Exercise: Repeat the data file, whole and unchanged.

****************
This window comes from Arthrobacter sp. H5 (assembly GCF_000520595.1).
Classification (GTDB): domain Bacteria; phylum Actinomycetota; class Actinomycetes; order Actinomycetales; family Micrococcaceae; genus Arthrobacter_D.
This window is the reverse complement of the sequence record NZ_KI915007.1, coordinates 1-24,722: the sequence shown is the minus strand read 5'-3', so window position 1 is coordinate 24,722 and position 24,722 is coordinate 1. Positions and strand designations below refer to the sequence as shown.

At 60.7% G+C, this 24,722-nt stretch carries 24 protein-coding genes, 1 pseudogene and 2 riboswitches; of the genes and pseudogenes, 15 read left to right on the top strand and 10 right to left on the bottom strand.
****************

This window comes from Arthrobacter sp. H5 (assembly GCF_000520595.1).
Classification (GTDB): domain Bacteria; phylum Actinomycetota; class Actinomycetes; order Actinomycetales; family Micrococcaceae; genus Arthrobacter_D.
This window is the reverse complement of the sequence record NZ_KI915007.1, coordinates 1-24,722: the sequence shown is the minus strand read 5'-3', so window position 1 is coordinate 24,722 and position 24,722 is coordinate 1. Positions and strand designations below refer to the sequence as shown.

At 60.7% G+C, this 24,722-nt stretch carries 24 protein-coding genes, 1 pseudogene and 2 riboswitches; of the genes and pseudogenes, 15 read left to right on the top strand and 10 right to left on the bottom strand.